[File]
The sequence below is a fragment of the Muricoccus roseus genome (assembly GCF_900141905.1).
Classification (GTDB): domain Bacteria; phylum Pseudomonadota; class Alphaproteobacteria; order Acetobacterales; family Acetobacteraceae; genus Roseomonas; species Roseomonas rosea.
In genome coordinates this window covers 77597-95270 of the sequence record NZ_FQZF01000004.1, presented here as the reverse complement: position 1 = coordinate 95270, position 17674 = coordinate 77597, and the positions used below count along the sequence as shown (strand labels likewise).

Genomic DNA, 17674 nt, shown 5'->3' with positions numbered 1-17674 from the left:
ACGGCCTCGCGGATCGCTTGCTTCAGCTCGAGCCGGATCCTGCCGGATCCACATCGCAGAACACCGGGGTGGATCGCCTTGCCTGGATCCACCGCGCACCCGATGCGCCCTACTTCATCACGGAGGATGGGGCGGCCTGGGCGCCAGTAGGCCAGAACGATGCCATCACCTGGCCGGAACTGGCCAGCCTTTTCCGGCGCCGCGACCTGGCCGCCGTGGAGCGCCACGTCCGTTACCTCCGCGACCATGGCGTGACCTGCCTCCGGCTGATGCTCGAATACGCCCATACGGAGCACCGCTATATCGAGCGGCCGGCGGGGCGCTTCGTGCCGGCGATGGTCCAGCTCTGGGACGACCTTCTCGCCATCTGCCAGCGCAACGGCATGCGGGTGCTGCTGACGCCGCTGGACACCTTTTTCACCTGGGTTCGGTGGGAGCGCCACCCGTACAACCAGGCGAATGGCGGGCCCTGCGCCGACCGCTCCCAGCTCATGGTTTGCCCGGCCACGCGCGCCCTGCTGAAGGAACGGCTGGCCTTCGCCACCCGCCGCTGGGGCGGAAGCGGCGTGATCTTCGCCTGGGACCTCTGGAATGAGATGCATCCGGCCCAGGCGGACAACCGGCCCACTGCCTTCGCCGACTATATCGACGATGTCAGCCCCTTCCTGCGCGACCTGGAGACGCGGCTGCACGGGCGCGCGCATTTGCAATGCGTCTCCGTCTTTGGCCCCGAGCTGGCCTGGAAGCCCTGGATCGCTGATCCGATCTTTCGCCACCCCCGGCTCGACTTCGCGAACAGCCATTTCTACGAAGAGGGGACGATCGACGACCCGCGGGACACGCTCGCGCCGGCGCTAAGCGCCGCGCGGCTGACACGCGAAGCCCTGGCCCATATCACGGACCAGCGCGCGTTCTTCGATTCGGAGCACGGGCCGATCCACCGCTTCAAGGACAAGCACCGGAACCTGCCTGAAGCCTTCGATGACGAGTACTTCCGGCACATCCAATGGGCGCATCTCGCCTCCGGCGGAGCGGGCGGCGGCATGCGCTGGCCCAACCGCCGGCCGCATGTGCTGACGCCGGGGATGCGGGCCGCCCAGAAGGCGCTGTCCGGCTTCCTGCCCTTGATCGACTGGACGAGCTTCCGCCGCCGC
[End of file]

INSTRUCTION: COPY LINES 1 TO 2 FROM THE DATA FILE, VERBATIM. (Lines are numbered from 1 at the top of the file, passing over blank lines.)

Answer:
The sequence below is a fragment of the Muricoccus roseus genome (assembly GCF_900141905.1).
Classification (GTDB): domain Bacteria; phylum Pseudomonadota; class Alphaproteobacteria; order Acetobacterales; family Acetobacteraceae; genus Roseomonas; species Roseomonas rosea.